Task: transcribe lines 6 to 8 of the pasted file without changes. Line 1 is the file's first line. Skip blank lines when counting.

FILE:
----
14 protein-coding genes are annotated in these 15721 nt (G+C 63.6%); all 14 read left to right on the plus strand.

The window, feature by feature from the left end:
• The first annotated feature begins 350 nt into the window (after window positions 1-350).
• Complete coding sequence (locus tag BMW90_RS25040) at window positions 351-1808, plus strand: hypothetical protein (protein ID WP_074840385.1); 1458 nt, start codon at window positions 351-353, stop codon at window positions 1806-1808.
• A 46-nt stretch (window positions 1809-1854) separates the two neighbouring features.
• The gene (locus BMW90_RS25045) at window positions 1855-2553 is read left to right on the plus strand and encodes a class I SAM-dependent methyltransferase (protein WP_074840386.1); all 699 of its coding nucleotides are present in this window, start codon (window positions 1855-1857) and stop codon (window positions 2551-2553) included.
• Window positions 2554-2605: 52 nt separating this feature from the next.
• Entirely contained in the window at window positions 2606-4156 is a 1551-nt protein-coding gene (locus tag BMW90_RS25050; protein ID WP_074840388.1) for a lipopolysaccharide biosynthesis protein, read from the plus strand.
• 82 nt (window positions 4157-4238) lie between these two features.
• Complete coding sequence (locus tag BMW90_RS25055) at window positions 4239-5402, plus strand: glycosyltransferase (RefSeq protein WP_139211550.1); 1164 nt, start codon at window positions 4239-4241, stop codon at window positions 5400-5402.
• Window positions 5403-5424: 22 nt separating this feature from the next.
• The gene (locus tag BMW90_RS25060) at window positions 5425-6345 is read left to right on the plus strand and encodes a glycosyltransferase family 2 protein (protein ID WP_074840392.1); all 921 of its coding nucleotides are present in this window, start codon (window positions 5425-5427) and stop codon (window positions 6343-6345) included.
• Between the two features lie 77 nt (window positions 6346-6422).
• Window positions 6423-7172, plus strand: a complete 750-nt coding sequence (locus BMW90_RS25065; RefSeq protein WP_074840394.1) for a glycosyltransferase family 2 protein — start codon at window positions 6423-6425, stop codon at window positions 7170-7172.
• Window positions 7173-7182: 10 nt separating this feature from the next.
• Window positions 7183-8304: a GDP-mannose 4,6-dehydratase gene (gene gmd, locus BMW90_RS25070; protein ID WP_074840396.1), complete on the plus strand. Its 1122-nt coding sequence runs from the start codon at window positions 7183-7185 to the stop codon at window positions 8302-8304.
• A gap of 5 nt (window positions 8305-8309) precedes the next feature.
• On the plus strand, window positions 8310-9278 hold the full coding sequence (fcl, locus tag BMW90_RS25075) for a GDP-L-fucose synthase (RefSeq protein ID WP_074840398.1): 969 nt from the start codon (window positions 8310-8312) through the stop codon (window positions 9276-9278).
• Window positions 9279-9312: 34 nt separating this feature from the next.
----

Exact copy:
• The gene (locus BMW90_RS25045) at window positions 1855-2553 is read left to right on the plus strand and encodes a class I SAM-dependent methyltransferase (protein WP_074840386.1); all 699 of its coding nucleotides are present in this window, start codon (window positions 1855-1857) and stop codon (window positions 2551-2553) included.
• Window positions 2554-2605: 52 nt separating this feature from the next.
• Entirely contained in the window at window positions 2606-4156 is a 1551-nt protein-coding gene (locus tag BMW90_RS25050; protein ID WP_074840388.1) for a lipopolysaccharide biosynthesis protein, read from the plus strand.